Elephants – how have they beaten cancer?

As the constant struggle to find a cure for cancer goes on  in the medical world, it’s no surprise that scientists have been studying organisms across the animal kingdom hoping to find some inspiration, and therefore it wasn’t long before the phenomenon of Peto’s paradox was discovered.

Cancer is caused by damage to the DNA of a cell or cells in an organism, which causes disruption to the cell cycle, and constantly causes the abnormal, uncontrolled growth of a mass of cells which we know as a tumour. Given that cancer can arise from any cell, it would follow that organisms with a larger number of cells would experience cancer at an increased rate, yet it seems this is not the case. Whilst one in four people with cancer will die from it, only around one in twenty five elephants who have cancer will die, and the occurrence of cancer in elephants is significantly lower than in humans, so what is their secret, as surely an organism with 100x the number of cells should experience cancer 100x more frequently.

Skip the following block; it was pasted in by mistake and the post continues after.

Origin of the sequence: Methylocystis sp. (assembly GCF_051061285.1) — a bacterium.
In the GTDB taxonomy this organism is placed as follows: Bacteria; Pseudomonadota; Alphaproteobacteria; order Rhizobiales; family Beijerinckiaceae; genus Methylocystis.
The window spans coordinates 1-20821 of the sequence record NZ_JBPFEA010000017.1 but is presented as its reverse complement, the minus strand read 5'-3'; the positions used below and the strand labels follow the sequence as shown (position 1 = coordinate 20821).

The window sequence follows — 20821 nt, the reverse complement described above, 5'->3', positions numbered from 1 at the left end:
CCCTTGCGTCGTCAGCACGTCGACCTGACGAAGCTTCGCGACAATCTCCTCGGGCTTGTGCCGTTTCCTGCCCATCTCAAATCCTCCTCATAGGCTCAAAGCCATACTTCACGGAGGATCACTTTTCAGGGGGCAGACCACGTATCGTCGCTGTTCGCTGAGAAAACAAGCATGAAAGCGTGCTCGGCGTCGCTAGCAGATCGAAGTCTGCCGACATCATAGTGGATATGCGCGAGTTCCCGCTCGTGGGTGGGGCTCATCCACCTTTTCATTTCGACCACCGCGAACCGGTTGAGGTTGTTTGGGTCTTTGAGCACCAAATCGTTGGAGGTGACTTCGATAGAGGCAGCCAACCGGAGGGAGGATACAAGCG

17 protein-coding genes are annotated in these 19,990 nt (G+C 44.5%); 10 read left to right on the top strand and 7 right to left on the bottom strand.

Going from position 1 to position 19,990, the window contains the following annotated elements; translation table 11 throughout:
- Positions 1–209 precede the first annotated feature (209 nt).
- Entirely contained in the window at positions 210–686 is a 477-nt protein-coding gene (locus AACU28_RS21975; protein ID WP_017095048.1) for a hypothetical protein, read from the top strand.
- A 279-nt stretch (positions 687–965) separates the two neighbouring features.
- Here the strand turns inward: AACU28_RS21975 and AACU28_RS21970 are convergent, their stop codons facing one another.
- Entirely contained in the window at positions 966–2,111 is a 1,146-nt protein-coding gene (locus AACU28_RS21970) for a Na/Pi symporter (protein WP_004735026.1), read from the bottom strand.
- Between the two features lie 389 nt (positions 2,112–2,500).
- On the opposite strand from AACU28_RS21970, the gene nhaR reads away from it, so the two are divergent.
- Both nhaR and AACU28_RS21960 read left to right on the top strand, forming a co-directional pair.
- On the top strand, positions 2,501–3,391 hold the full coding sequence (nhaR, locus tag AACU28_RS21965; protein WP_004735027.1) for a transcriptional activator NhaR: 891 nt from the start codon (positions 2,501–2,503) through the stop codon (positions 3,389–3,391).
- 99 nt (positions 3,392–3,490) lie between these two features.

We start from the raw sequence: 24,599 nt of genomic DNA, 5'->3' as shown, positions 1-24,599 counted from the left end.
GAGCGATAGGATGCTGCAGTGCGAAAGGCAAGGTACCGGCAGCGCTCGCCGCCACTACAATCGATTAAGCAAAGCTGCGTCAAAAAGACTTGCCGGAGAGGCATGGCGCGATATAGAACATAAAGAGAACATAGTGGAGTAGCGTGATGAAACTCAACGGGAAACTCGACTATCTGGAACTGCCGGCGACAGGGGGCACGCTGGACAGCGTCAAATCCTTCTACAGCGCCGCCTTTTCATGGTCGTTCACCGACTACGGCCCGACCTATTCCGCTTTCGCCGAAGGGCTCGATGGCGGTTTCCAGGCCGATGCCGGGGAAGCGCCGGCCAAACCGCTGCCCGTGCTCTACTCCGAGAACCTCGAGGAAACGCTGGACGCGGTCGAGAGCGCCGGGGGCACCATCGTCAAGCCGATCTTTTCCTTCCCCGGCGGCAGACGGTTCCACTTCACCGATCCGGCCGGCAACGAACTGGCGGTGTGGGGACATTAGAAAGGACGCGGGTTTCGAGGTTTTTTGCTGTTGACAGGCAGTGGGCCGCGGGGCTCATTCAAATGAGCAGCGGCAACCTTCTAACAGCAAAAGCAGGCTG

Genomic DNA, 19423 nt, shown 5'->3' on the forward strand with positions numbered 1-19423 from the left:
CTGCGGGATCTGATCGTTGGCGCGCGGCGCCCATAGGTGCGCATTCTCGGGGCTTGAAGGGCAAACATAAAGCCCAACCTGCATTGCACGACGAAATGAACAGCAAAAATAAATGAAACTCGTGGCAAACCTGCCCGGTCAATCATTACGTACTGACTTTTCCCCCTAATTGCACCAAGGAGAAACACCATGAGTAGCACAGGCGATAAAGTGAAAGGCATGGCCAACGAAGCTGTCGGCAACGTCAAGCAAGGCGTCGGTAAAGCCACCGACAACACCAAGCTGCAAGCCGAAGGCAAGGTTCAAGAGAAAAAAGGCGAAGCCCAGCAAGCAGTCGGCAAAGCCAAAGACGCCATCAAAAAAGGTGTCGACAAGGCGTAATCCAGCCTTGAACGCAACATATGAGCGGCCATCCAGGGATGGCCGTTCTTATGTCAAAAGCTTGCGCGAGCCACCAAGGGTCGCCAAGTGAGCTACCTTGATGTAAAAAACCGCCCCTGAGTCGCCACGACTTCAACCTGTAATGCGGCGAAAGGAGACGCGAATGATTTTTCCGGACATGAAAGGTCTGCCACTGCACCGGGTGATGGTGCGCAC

So what is their secret, decreased exposure to carcinogens? Skin better at preventing harmful UV light penetrating and damaging their skin? No, it all comes down to the tumour suppressor gene, p53, of which humans have 2 copies, and some elephants have as many as 40. The function of the p53 gene is to activate a protein which either stops cell division and repairs corrupted DNA, or induces the process of apoptosis – cell suicide. It also has the ability to limit blood flow to tumours to halt growth and can alert nearby immune cells to attack the tumour. Because elephants have so many copies of this gene, it appears that they are very good at tackling tumours and consequently cancer caused deaths are very much a rarity for elephants.

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